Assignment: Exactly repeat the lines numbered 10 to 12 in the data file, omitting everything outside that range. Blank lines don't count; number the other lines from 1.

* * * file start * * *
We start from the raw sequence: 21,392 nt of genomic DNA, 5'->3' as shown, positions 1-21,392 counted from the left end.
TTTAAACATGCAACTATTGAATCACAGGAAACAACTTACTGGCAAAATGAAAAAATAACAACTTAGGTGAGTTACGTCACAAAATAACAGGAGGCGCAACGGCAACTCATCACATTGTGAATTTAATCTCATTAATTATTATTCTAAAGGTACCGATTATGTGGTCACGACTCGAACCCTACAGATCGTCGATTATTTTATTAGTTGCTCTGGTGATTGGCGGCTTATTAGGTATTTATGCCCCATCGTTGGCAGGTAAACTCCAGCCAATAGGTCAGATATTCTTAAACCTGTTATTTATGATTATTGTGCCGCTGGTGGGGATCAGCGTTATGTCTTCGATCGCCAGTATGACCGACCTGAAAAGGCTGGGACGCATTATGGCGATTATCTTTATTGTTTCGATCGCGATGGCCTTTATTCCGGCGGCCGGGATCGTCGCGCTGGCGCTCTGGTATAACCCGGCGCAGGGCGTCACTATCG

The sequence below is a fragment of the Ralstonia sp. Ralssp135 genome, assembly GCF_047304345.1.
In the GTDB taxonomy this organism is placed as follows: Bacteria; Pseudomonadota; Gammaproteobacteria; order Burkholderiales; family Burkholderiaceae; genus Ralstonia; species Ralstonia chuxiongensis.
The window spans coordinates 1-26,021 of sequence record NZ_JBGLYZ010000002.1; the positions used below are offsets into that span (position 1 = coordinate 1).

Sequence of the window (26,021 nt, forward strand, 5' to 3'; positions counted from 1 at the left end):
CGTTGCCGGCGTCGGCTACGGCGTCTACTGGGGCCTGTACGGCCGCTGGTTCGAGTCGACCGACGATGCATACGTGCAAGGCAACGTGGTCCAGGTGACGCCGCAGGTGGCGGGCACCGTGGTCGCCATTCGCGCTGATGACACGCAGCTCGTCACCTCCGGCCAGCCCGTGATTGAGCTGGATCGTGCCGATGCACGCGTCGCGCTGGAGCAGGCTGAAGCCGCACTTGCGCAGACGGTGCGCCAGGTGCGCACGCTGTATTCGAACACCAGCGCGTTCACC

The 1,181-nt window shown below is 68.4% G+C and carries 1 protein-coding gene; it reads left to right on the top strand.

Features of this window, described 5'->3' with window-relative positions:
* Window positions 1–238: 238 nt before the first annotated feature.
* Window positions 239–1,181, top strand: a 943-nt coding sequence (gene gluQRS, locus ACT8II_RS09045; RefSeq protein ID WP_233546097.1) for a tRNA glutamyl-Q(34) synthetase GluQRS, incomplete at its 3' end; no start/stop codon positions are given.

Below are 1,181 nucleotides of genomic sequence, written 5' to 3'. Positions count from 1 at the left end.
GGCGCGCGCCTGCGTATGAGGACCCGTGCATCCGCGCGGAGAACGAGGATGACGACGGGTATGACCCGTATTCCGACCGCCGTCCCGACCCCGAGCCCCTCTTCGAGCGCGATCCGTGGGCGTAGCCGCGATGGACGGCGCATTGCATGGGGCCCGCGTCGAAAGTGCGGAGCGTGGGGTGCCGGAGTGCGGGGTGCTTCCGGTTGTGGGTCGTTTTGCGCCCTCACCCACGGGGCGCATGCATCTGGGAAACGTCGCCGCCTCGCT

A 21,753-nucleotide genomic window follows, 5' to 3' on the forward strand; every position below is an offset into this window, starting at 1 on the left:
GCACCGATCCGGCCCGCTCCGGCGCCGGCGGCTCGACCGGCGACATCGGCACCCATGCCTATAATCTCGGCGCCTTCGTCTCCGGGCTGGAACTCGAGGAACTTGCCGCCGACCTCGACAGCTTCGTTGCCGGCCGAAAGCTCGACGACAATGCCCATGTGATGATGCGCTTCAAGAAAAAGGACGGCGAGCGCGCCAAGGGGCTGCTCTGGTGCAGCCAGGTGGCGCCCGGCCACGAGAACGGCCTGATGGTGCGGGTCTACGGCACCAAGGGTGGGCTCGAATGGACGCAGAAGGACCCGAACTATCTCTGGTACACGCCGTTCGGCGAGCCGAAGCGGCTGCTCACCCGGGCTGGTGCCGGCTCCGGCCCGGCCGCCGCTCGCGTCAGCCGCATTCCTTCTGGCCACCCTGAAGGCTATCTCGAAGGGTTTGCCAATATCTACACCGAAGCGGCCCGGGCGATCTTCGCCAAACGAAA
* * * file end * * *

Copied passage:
* Window positions 1–238: 238 nt before the first annotated feature.
* Window positions 239–1,181, top strand: a 943-nt coding sequence (gene gluQRS, locus ACT8II_RS09045; RefSeq protein ID WP_233546097.1) for a tRNA glutamyl-Q(34) synthetase GluQRS, incomplete at its 3' end; no start/stop codon positions are given.

Below are 1,181 nucleotides of genomic sequence, written 5' to 3'. Positions count from 1 at the left end.